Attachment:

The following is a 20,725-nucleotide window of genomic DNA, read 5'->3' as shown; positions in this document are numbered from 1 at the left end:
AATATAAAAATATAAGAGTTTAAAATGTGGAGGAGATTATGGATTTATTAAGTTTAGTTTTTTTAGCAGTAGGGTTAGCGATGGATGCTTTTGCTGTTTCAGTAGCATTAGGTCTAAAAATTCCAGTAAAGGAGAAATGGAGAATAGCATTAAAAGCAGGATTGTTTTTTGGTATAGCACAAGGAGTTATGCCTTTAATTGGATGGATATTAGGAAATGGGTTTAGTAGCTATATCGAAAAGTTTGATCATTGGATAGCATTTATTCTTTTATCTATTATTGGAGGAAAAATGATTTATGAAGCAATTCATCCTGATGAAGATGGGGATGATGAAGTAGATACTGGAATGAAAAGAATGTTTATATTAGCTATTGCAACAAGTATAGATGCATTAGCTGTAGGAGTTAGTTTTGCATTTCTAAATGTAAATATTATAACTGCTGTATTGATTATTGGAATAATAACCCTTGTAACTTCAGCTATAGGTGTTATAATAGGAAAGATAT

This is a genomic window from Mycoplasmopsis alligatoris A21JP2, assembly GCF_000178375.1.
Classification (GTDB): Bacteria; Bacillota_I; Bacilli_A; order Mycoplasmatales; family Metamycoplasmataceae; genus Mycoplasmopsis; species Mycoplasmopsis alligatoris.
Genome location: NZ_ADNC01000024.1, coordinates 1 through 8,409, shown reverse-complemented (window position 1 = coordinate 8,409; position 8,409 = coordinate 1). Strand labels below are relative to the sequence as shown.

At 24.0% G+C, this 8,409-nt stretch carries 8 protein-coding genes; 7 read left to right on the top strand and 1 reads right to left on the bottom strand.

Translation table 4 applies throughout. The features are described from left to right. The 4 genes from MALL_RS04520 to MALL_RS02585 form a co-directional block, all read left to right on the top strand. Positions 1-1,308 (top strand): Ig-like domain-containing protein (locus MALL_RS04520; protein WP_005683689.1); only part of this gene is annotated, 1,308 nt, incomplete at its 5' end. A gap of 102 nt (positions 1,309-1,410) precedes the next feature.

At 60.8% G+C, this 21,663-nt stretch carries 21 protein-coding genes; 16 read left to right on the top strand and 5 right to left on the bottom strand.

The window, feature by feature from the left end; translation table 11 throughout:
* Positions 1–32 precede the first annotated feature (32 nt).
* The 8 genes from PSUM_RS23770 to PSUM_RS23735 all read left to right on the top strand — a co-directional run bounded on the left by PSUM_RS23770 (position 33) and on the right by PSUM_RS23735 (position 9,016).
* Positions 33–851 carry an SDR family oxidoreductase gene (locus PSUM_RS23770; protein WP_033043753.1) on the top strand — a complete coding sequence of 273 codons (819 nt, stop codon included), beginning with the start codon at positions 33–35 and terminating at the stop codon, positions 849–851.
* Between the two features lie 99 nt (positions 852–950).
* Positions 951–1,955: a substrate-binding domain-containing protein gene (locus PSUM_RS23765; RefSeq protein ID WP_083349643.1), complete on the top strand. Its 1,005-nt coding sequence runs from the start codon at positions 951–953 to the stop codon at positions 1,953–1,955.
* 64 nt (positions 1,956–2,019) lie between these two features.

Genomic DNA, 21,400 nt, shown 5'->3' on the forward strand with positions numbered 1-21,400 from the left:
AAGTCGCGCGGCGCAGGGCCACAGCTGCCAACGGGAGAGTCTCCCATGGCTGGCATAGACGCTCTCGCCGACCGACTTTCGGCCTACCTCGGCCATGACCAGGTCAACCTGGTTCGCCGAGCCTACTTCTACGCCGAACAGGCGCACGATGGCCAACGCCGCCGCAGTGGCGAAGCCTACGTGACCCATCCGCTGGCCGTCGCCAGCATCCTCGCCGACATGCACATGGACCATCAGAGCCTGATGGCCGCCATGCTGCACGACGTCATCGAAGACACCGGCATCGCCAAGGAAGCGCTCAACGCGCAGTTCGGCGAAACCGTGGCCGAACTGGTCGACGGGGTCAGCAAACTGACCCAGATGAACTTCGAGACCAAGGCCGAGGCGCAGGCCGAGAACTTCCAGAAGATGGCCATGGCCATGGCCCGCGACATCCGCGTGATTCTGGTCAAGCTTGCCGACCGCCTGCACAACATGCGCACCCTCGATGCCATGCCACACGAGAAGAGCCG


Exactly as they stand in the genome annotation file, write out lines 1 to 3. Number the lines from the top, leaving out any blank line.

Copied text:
The following is a 20,725-nucleotide window of genomic DNA, read 5'->3' as shown; positions in this document are numbered from 1 at the left end:
AATATAAAAATATAAGAGTTTAAAATGTGGAGGAGATTATGGATTTATTAAGTTTAGTTTTTTTAGCAGTAGGGTTAGCGATGGATGCTTTTGCTGTTTCAGTAGCATTAGGTCTAAAAATTCCAGTAAAGGAGAAATGGAGAATAGCATTAAAAGCAGGATTGTTTTTTGGTATAGCACAAGGAGTTATGCCTTTAATTGGATGGATATTAGGAAATGGGTTTAGTAGCTATATCGAAAAGTTTGATCATTGGATAGCATTTATTCTTTTATCTATTATTGGAGGAAAAATGATTTATGAAGCAATTCATCCTGATGAAGATGGGGATGATGAAGTAGATACTGGAATGAAAAGAATGTTTATATTAGCTATTGCAACAAGTATAGATGCATTAGCTGTAGGAGTTAGTTTTGCATTTCTAAATGTAAATATTATAACTGCTGTATTGATTATTGGAATAATAACCCTTGTAACTTCAGCTATAGGTGTTATAATAGGAAAGATAT

This is a genomic window from Mycoplasmopsis alligatoris A21JP2, assembly GCF_000178375.1.